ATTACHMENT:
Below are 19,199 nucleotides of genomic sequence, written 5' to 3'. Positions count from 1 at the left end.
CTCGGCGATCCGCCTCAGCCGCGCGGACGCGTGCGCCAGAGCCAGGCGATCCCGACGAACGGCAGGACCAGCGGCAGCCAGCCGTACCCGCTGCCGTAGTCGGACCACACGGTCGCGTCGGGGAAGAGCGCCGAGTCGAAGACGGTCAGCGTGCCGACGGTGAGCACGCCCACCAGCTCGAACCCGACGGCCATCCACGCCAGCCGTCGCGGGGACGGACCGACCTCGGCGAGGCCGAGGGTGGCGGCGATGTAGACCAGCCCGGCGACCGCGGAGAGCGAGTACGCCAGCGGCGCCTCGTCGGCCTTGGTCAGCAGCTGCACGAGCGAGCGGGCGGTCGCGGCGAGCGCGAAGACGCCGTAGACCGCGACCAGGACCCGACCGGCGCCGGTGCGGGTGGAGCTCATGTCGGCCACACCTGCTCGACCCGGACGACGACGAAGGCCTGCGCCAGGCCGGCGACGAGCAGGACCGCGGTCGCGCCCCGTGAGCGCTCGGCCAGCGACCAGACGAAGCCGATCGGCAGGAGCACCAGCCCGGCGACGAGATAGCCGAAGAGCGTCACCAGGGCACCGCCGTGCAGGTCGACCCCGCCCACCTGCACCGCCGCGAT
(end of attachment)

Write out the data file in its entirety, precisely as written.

Below are 19,199 nucleotides of genomic sequence, written 5' to 3'. Positions count from 1 at the left end.
CTCGGCGATCCGCCTCAGCCGCGCGGACGCGTGCGCCAGAGCCAGGCGATCCCGACGAACGGCAGGACCAGCGGCAGCCAGCCGTACCCGCTGCCGTAGTCGGACCACACGGTCGCGTCGGGGAAGAGCGCCGAGTCGAAGACGGTCAGCGTGCCGACGGTGAGCACGCCCACCAGCTCGAACCCGACGGCCATCCACGCCAGCCGTCGCGGGGACGGACCGACCTCGGCGAGGCCGAGGGTGGCGGCGATGTAGACCAGCCCGGCGACCGCGGAGAGCGAGTACGCCAGCGGCGCCTCGTCGGCCTTGGTCAGCAGCTGCACGAGCGAGCGGGCGGTCGCGGCGAGCGCGAAGACGCCGTAGACCGCGACCAGGACCCGACCGGCGCCGGTGCGGGTGGAGCTCATGTCGGCCACACCTGCTCGACCCGGACGACGACGAAGGCCTGCGCCAGGCCGGCGACGAGCAGGACCGCGGTCGCGCCCCGTGAGCGCTCGGCCAGCGACCAGACGAAGCCGATCGGCAGGAGCACCAGCCCGGCGACGAGATAGCCGAAGAGCGTCACCAGGGCACCGCCGTGCAGGTCGACCCCGCCCACCTGCACCGCCGCGAT